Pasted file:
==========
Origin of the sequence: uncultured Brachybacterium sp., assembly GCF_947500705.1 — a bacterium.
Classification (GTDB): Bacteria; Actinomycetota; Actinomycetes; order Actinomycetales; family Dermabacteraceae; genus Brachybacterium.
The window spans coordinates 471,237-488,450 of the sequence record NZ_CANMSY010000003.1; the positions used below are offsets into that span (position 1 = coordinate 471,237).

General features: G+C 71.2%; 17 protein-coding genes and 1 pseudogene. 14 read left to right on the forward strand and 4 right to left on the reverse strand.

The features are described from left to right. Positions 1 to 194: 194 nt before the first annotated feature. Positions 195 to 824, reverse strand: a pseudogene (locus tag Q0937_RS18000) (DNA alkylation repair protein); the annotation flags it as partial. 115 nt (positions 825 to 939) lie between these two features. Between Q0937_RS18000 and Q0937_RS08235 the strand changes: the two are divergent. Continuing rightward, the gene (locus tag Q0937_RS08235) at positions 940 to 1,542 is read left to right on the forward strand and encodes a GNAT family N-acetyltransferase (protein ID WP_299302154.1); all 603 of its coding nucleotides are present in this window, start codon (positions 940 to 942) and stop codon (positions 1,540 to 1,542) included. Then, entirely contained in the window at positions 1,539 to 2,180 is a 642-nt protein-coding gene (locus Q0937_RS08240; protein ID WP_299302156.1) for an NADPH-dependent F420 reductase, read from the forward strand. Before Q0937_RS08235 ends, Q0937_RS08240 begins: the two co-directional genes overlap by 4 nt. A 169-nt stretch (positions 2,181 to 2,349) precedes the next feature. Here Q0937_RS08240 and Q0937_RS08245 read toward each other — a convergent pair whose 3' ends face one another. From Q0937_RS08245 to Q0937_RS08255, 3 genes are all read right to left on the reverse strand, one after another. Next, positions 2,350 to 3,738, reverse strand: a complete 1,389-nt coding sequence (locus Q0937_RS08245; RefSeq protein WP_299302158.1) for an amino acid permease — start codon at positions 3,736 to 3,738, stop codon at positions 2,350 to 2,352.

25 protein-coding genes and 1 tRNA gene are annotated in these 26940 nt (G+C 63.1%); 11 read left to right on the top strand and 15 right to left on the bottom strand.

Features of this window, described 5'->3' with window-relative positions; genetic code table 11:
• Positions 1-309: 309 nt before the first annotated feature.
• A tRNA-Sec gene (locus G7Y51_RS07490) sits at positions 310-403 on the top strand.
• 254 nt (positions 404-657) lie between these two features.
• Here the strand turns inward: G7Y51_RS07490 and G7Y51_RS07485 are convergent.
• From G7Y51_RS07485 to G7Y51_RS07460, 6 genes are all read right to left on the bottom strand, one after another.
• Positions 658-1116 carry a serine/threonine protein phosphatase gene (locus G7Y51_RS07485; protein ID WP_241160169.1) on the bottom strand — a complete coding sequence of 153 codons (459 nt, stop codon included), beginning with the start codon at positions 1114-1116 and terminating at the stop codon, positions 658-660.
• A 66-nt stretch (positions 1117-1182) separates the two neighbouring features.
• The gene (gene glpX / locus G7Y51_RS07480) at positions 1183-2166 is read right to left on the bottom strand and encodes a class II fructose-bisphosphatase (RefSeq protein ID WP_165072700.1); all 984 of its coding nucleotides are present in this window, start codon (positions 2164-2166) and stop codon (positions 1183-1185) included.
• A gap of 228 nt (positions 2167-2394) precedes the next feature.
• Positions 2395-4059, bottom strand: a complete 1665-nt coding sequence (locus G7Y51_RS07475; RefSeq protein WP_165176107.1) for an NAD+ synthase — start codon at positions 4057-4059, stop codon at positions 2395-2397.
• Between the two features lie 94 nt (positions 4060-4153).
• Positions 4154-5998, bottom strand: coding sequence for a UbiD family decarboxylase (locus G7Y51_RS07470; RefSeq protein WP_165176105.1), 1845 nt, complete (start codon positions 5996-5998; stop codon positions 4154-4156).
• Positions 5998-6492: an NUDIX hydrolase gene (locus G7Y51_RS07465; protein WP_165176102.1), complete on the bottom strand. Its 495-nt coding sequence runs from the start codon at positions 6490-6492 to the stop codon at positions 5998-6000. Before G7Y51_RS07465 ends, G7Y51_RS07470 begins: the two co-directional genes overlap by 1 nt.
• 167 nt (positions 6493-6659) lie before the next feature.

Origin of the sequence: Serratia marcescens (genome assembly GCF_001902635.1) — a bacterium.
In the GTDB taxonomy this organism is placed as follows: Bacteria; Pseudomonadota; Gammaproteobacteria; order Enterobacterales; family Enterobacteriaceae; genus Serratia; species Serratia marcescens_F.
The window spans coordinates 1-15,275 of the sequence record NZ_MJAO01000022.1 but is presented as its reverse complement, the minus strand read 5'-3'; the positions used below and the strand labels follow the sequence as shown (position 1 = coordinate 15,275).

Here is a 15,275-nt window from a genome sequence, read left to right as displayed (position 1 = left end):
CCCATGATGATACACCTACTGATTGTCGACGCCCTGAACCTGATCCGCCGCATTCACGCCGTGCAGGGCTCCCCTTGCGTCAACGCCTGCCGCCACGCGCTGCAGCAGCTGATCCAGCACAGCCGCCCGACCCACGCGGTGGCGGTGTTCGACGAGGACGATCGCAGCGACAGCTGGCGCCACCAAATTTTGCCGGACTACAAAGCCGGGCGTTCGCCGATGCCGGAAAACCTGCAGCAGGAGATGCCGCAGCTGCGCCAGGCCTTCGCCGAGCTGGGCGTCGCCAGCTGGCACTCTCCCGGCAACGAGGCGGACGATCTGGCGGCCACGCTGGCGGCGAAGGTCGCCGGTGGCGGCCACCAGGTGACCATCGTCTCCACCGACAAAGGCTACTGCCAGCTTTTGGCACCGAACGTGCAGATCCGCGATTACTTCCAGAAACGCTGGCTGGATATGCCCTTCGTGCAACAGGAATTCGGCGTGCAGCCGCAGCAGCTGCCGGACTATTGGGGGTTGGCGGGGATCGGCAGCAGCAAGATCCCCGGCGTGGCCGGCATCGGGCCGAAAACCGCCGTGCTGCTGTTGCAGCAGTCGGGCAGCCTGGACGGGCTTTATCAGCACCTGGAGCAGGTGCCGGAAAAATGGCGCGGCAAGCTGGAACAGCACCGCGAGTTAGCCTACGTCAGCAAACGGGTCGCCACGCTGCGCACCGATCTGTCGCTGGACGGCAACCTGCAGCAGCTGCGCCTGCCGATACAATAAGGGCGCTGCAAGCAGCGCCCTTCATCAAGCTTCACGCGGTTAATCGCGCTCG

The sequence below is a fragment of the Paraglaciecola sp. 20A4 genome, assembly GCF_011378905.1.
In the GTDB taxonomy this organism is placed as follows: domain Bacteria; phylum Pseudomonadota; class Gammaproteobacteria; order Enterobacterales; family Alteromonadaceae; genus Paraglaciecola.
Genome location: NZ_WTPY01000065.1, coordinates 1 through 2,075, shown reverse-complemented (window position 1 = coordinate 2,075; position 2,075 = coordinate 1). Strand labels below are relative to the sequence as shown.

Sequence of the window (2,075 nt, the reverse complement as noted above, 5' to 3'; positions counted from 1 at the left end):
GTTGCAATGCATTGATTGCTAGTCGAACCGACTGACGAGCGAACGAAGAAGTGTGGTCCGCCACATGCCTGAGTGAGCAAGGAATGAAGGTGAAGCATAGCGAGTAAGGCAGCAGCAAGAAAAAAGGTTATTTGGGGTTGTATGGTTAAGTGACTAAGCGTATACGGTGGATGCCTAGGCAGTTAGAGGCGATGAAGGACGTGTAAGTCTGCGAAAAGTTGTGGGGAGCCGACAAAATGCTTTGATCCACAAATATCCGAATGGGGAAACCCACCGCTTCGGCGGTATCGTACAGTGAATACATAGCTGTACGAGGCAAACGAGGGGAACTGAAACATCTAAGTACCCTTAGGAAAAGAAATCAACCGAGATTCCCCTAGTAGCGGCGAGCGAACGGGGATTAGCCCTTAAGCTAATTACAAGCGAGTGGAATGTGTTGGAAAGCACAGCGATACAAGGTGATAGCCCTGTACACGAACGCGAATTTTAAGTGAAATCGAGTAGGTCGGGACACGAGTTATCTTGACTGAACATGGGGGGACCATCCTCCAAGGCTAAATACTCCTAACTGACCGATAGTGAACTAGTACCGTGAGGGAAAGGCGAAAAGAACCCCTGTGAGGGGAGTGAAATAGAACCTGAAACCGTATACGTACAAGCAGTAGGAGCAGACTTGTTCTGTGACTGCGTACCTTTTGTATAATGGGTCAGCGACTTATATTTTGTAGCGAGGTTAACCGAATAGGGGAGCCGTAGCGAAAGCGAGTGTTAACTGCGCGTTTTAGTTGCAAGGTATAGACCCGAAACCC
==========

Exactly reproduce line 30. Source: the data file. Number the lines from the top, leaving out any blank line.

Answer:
Sequence of the window (2,075 nt, the reverse complement as noted above, 5' to 3'; positions counted from 1 at the left end):